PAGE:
Finally, if you have a little one (5 or younger) learning to ski, an edgie wedgie (a contraption that clips the front of both skis together to help them keep their skis in the proper position) can be very helpful. You can buy them at the resort, but you’ll save a few dollars if you purchase one ahead of time.


We loved using packing cubes to separate the snow gear for each family member. It helped us stay organized, and kept me from forgetting anything!

I packed one extra cube with a few extra pairs of gloves, socks and hats. We didn’t end up needing any of them, but it was nice to know they were there in case anything went missing.

I placed all the full packing cubes in a large plastic tote in the back of our van, and it was so nice to have everything in one place that was contained but portable. If you are flying, a large suitcase would do the trick.

We brought a large duffle bag to hold everyone’s boots. I made sure it was washable since on the way home the boots going inside were a bit dirty.

We made sure to book lodging with a washer and dryer to dry wet gloves and mittens between ski days (they can really take a long time to air dry) but extra pair might be in order if you won’t have a dryer available. A blow dryer might do the trick, but standing around blow drying soggy mittens isn’t my idea of a vacation.


We preferred to grocery shop ahead of time for the majority of our food. I brought my instant pot for easy dinners at our lodging, as we were tired and unkempt after a day on the slopes, and not really in the mood to eat out. We packed in lunches, and kept them in a soft cooler in a locker we rented at the ski resort. It saved time and money to have food ready to go. We also brought pocket-size snacks like granola bars and rice krispie treats to keep in our kids’ coat pockets in case they got hungry before of after lunch time. Removing skis to go to the lodge for food wastes precious daylight on the slopes. Also, canned peaches are said to relieve altitude sickness, so for those who will be making a significant elevation increase from their norm to ski, those can be a life-saver in a pinch. Plan on nourishing, filling meals, as skiing can really work up an appetite.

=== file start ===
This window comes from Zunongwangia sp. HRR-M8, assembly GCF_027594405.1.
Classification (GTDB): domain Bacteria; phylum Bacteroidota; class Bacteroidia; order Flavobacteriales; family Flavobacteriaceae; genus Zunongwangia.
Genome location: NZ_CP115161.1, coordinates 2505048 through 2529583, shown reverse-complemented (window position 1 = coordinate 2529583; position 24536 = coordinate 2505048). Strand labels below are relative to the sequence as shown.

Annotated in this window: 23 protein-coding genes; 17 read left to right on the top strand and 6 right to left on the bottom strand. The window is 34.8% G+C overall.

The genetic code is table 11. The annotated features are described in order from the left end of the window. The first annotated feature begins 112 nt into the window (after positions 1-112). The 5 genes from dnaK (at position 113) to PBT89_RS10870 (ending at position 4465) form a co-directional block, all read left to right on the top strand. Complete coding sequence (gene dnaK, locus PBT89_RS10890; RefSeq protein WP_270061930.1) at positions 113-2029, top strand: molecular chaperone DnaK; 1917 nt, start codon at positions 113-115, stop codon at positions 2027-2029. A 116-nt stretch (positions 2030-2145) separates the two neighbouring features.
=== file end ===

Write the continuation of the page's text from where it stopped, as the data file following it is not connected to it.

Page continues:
Learning to ski:

I’m no expert on teaching kids to ski, so I hired experts instead! We chose a resort that had affordable lessons (see this post for all the details on where we went and how much it cost), and signed all our kids old enough to ski up for a half day lesson on the morning of our first day. We found that our older girls were a lot of fun for us to ski with after just a half day of lessons, and our four-year-old, learned enough for us to trade off helping him on the bunny hill. It was definitely worth the cost of the lessons, plus Jon and I got a morning to ski together while the kiddos were busy at ski school. We invited grandparents to come along, and they helped with our little ones when they got too tired (and our two-year-old got to stay with her aunt who also came but did not ski). If you have friends or family willing to help, that’s ideal, but we saw plenty of little kids just playing in the snow near the lodge at the resort, so it’s definitely possible for two parents to just take turns hanging out with little ones while other family members ski.

And there you have it. All the inside scoop you need for family ski trip success! I hope you get out these with your kids. It was truly a special experience. This season just has a few weeks left, so if you don’t squeeze in a trip this year, save this post for next!